Vehicle Reviews

Nissan LEAF - Review Of The Week

The Nissan LEAF has always been a car that divides opinion. Some love this fully electric vehicle for its bold engineering and surprisingly enjoyable driving dynamics, but to date, many other green-minded potential buyers have struggled to make a case for it. That could change thanks to the improvements made to this second-generation model, which offers a further big enhancement in driving range and some really clever new technology.

Let's deal quickly with the first thing you'll want to know about: driving range. We remember vividly setting off in the first-generation LEAF model back in 2010 and struggling to get much more than 60-70 miles out of it between charges. With this second-generation design, Nissan claims a homologated driving range of 235 miles from the standard model - and there'll be a further 'e-plus' version to follow with an even more powerful battery that claims a driving range of up to 310 miles. Even if you think in terms of a 'real world' driving range being about two-thirds of those total figures (which is our experience anyway), you can't deny that these readings represent an impressive improvement, representing a 50% increase over the final version of the previous model.

Helping here is the larger 40kWh lithium-ion battery you get this time round (up in power from 30kWh but no larger in terms of actual size). It produces 110kW (which equates to 148bhp), which significantly improves on the previous model's figures of 80kW / 108bhp. That means pulling power's up too - a rise to 320Nm - making the LEAF feel even faster from a standing start: Nissan say that the 0-62mph time has been improved by 15%, which should translate into a sprint time of about 9.8s. Previously with LEAF models, the amount of retardation you got when lifting off the throttle meant that the brake pedal was something you rarely needed to use. This time round, you'll hardly need it at all thanks to 'e-Pedal' technology that can bring the car to a complete stop when you come off the accelerator.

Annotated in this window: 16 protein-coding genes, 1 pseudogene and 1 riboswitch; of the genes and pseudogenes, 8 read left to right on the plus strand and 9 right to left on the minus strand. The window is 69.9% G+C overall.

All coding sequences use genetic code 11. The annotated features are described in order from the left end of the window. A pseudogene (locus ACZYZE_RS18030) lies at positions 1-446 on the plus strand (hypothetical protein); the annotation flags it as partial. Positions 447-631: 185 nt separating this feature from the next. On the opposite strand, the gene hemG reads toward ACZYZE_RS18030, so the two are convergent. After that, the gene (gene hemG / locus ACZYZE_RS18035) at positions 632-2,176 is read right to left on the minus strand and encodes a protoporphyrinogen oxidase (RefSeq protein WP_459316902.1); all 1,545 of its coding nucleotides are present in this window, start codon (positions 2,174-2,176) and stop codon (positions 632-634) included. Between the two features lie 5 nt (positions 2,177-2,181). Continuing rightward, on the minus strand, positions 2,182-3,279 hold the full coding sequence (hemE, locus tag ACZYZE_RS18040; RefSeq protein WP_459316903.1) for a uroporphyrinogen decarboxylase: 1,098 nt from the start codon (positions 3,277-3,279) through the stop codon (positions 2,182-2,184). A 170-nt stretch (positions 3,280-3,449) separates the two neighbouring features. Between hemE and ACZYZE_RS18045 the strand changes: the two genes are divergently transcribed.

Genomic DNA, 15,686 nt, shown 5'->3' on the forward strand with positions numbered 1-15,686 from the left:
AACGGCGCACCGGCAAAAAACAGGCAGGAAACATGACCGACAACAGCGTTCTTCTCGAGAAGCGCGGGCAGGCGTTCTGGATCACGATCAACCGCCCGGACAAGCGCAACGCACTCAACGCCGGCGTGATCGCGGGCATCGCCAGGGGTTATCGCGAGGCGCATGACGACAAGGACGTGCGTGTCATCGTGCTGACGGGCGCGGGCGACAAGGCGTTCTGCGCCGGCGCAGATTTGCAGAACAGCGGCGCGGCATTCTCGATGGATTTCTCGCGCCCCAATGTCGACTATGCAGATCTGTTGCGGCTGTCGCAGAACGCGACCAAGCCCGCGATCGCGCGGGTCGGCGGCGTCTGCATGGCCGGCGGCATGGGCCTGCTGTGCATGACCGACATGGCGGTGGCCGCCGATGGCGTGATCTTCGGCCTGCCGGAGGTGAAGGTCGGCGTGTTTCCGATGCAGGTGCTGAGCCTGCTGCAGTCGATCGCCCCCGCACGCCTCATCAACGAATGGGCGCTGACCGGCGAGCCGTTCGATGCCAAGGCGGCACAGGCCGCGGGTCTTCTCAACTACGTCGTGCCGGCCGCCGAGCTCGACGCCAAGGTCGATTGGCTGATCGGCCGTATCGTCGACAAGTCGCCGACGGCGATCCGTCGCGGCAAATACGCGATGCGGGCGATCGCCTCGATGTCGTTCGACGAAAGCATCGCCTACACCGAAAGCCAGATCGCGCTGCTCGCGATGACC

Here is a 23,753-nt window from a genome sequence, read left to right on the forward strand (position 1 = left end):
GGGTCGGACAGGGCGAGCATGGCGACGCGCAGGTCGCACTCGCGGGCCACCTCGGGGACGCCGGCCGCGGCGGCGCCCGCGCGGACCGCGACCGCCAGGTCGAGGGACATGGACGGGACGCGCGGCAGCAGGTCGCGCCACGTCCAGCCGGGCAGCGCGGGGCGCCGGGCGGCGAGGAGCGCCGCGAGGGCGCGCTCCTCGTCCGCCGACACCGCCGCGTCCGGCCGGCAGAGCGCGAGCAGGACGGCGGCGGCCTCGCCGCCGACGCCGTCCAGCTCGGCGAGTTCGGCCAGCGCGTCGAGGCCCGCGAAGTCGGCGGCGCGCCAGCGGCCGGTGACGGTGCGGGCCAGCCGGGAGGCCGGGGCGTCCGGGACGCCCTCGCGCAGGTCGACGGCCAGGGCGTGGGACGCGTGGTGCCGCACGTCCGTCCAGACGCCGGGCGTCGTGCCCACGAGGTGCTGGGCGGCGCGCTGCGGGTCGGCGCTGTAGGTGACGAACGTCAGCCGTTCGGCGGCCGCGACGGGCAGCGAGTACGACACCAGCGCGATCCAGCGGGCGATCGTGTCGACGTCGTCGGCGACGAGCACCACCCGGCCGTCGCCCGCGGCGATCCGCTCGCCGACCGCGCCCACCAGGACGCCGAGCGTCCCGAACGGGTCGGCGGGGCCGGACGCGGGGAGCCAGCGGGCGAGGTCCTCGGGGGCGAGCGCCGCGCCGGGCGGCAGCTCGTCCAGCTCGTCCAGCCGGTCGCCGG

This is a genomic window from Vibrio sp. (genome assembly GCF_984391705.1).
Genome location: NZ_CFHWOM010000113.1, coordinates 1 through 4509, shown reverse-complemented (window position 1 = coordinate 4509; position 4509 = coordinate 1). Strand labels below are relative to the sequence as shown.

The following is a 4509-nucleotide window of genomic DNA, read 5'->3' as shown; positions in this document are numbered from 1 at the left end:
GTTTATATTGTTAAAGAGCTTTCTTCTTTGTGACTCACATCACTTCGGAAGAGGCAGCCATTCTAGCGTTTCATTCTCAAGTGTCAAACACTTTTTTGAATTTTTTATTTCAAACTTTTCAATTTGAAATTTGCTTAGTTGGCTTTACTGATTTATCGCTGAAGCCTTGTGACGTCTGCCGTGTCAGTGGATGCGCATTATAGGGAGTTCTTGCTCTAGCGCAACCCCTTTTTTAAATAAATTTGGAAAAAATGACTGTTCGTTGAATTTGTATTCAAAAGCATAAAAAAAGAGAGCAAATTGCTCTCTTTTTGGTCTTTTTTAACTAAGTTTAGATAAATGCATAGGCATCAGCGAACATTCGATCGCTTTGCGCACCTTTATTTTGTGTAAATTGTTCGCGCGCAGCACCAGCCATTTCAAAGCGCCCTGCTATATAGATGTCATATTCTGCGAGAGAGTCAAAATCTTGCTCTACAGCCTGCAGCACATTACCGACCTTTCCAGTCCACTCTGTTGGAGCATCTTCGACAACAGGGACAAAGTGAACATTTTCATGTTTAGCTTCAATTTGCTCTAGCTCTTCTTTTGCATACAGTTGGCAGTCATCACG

Nissan LEAF - Review Of The Week

There are two routes to styling an all-electric car. Either you make it look exactly like a conventionally-engined model, as Volkswagen did with the e-Golf, or you go for something overtly futuristic, as Nissan did with the first-generation LEAF model. That approach continues on with this second-generation design, which gets a completely re-worked body featuring a flat floor, a sharper nose and a more aggressively tapered rear end. There are though, familiar cues from more ordinary Nissan models - things like the company's signature 'V-motion' front grille, the 'boomerang'-style lights and the kicked-up rear shoulder line for example.

The MK2 model shape is certainly sleeker; Nissan says it now has a slippery drag coefficient of 0.27Cd. And the whole structure's stiffer too, torsional rigidity having improved by 15%. Importantly, interior practicality is additionally much improved, notably in terms of boot space, which rises from 370 to 435-litres. The designers have also tried to give the cabin more of a premium feel, with upgraded cabin materials and a smarter look for the 7-inch centre-dash infotainment touchscreen. To remind you of this car's eco-friendly remit, there's vibrant blue stitching on the seats, the dashboard and the steering wheel.

Has this car's time finally come? Probably not quite yet, but the improvements Nissan has made will open up a much larger market for it. In developing this second-generation model, the Japanese maker has clearly listened to customer feedback. The biggest issue of course was driving range, but as well as enhancing that, the brand has also added a package of technology that will make buyers feel that they're at the cutting edge of automotive technology.

Of course, some of the previous issues still remain. The car is still quite expensive to buy, the looks will divide opinion and you won't even be able to consider it unless you have off-street overnight parking. Little by little though, all-electric motoring is widening its customer reach. And, as it's always been, the LEAF remains right at the forefront of that change.

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